Bonsol's gaze had wandered. She didn't answer, and her hands roamed her console. Silent seconds ticked by, but now a cold surmise stole up Trud's spine.No. Sharp on ten seconds, Trixia Bonsol spoke again: "If you restore full access, we can control the most important things. At least that was the plan. As for trust..." Bonsol's face twisted in a strange smile, mocking and wistful all at once. "Well, you know us much better than the reverse. You must choose your own monsters."

When Trixia/Underhill said "you're blocking us and we're blocking you," specifically Underhill was blocking Pham's efforts to get the zipheads to work for him and provide him the information he needed (or, by virtue of their already working for Underhill, they were resisting Pham's efforts to take them off task), and Pham was blocking them by not allowing them to communicate widely.

Nau might not have won if they hadn't stopped blocking each other, but Pham could well have died if Nau was able to get access, and many more Spiders would have died before Nau restored ziphead control and the Lighthill team could resume taking over the entire system... and, if the entire Lighthill team somehow died, as the only ones who knew about the Counterlurk, then yes, they might have lost completely.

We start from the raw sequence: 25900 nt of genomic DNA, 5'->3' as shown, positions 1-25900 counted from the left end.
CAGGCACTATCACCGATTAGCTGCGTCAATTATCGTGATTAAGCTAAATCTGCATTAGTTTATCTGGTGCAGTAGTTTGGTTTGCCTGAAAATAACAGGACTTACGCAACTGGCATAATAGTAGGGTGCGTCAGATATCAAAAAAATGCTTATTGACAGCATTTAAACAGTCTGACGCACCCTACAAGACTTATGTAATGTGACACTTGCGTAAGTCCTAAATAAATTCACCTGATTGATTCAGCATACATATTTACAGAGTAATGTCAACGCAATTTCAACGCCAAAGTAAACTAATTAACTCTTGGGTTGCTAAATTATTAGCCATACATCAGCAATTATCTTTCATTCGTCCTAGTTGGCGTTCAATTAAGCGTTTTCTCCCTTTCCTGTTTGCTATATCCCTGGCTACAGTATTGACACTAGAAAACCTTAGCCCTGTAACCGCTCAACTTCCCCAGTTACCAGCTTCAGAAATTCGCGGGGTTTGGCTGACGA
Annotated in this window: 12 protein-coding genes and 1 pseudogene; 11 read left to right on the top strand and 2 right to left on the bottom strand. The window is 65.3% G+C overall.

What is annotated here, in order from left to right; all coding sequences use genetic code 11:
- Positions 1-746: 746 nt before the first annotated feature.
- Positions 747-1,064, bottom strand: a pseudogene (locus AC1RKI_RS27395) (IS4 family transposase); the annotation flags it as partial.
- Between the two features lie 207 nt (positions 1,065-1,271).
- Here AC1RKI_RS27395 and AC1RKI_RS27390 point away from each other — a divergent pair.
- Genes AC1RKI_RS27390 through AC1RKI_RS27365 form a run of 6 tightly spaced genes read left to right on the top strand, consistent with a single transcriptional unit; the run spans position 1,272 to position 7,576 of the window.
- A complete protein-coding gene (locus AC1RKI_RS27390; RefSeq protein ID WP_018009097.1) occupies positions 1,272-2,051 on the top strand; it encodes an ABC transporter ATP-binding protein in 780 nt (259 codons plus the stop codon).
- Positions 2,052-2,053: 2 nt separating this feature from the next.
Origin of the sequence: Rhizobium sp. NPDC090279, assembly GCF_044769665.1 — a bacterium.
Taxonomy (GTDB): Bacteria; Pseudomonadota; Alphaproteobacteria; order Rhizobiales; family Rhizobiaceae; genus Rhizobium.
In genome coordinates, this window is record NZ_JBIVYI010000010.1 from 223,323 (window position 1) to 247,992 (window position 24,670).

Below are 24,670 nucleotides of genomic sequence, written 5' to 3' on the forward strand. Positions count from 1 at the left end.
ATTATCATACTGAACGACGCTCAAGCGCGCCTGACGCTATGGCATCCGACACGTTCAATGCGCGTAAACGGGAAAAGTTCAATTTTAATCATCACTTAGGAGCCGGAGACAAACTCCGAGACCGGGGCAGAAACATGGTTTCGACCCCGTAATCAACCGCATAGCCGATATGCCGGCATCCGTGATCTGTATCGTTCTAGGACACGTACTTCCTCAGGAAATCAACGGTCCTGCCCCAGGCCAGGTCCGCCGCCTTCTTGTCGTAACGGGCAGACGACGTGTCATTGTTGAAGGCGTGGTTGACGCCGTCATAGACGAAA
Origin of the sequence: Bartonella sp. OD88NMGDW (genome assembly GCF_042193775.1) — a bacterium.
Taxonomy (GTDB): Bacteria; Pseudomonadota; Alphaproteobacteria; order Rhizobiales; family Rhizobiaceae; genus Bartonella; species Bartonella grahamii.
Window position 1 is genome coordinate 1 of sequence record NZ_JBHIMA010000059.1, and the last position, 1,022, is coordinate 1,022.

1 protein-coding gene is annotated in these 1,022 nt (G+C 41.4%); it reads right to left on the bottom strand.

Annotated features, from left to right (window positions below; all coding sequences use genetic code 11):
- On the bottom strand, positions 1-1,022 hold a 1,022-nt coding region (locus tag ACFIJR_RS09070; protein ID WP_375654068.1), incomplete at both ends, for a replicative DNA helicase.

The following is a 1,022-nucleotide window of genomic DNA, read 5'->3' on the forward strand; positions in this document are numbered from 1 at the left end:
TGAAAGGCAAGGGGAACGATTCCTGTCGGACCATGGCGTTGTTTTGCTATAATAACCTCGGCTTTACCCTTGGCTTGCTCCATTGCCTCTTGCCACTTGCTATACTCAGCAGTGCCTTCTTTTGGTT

One more thing bears noting about the deadlock: It's quite possible that the Spiders taking more active control made Reynolt's suspicions of Trinli more urgent, she thought he was getting more bold, when really it was a combination of that and the Spiders.

  • Ahhh, thank you! I was missing the 'awakening' of the translators, and their subversion by the Spiders. That makes it all make sense. Commented Aug 9, 2019 at 17:05
  • Do you also happen to know how Underhill got two-way communication with Trixia? I've recently re-read the book and still haven't seen where this happens.
    – rptb1
    Commented Jun 6, 2021 at 17:18
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    @rptb1 I don't have it on hang right now but I do recall it specifically said that Trixia reached out to Underhill, after the incident involving his children's kidnapping (and he thought it was an AI at that point). At that point, the Emergents already had hooks into the developing computer networks, and so arranging a two-way communication would not be that hard assuming she had enough zipheads on her side (which it seems she did), and a more secure means through the videomancy and game helms which hid streams of data most humans couldn't visually process. Commented Jun 8, 2021 at 23:08
  • @starpilotsix Yes I assume that's how it works (it must be how, really) but I feel like there's no hint of it before or when it happens, and that it's suddenly mentioned at the denoument without an explanation. A minor flaw in a great book. Thanks for the reply!
    – rptb1
    Commented Jun 10, 2021 at 6:12
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    @rptb1 It was established that they were already purposefully communicating with spiders by pretending to be an anonymous inventor in order to distribute technology to the spiders. This was with Nau's approval. So overt communication was already happening and the framework was in place to directly talk to the spiders via their own networks and in their language. Commented Sep 11, 2022 at 22:31